Brian Wingfield at Forbes Magazine has a story, entitled Toying With China on the recent Senate hearing on toy safety. Wingfield sees the hearing as “having less to do with safety concerns than with ongoing economic disputes with China.” I agree.
Senator Sam Brownback (who not so coincidentally is running for President), told Nancy Nord, the Acting Chairman of the Consumer Products Safety Commission that, “What I want to hear is for you to say ‘These [unsafe] products are not going to enter our shores,’ He went on to say, “I think you have to just pull a heavy club out and say ‘That’s the way it’s going to be.’
While you are at it Senator Brownback, would you please get someone to say that there will be 1) no more crime, 2) no more car accidents, 3) no more war, 4) no more taxes, 5) no more gossip, 6) no more Entertainment Tonight ragging on Brittany, 7) no more demagoguery. All that would certainly make me feel better.
The article then quotes me as saying, “China right now is the current bugaboo.”
Mattel Chairman Robert Eckert spoke at the hearing and “apologized for the recalls but shifted much of the blame to subcontractors in China,” saying, “We wouldn’t be here if a handful of vendors hadn’t violated our rules.”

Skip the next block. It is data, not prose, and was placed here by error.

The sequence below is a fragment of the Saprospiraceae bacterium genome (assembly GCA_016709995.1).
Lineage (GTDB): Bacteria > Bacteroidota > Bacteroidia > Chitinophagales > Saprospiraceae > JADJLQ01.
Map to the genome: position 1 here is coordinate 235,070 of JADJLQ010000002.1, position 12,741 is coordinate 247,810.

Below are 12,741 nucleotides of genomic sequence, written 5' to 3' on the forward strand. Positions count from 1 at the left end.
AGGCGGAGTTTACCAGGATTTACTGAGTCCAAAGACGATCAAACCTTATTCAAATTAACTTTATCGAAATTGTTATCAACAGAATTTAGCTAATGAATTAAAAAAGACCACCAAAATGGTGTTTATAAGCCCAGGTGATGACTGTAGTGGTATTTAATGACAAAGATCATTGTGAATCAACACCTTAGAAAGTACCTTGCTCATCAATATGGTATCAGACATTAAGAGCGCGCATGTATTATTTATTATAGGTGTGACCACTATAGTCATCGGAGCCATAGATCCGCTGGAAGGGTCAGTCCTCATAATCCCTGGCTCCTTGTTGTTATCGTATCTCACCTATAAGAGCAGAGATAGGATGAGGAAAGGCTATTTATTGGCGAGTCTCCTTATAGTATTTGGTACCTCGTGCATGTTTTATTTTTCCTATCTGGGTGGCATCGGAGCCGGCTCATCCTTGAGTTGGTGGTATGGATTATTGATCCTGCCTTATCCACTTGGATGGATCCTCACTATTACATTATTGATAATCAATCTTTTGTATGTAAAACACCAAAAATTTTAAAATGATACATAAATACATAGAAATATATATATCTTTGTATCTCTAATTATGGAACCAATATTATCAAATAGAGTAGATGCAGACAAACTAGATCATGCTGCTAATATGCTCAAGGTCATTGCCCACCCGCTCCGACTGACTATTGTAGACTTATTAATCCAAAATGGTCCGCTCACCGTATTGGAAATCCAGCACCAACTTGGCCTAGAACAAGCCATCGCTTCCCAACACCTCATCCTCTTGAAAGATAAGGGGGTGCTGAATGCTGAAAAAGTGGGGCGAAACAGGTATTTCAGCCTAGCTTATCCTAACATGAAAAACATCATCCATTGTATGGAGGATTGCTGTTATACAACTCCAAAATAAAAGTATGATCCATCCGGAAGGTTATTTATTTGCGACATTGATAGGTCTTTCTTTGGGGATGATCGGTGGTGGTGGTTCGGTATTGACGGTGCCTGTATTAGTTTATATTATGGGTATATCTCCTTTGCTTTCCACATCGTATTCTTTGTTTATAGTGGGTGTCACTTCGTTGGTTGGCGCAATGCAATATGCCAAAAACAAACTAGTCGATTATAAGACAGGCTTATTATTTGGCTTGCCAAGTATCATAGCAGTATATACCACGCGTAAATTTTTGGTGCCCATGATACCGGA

I close out the article with the following:
The toy issue is likely to be resolved through market solutions. Harris, who is also an author of the China Law Blog says American companies will have to perform better due diligence, including checking out potential suppliers before doing business with them, examining goods before they leave the factory and getting solid contracts in writing.
“Americans are really going to have to lead the charge by not dealing with bad Chinese companies,” he says.
The toy issue is a politician’s dream come true as it involves “our children,” “our safety,” and the “evil Chinese empire,” but the reality is that this is not really a U.S. government issue. I have heard (but cannot verify) that upwards of 50% of the Chinese companies exporting toys from China were either operating illegally or exporting illegally. At minimum, American companies must make sure the companies with whom they do business in China are legal (though this would not have helped Mattel). For more on what American companies can and should be doing to protect themselves from bad Chinese product, check out CYA: China Outsourcer Protect Thyself.
And though I am always skeptical of the Chinese government’s ability to police the quality of its manufacturers, I do note that a client of ours just yesterday reported the following:
The Xinghu area is under the microscope now. We have one vendor there who informed us they cannot ship our goods because they have not passed an inspection the government made without notice. Their shipments are flagged in Ningbo Customs. They told us the area has many toy mfgs and as such the government has moved into it.
We will see.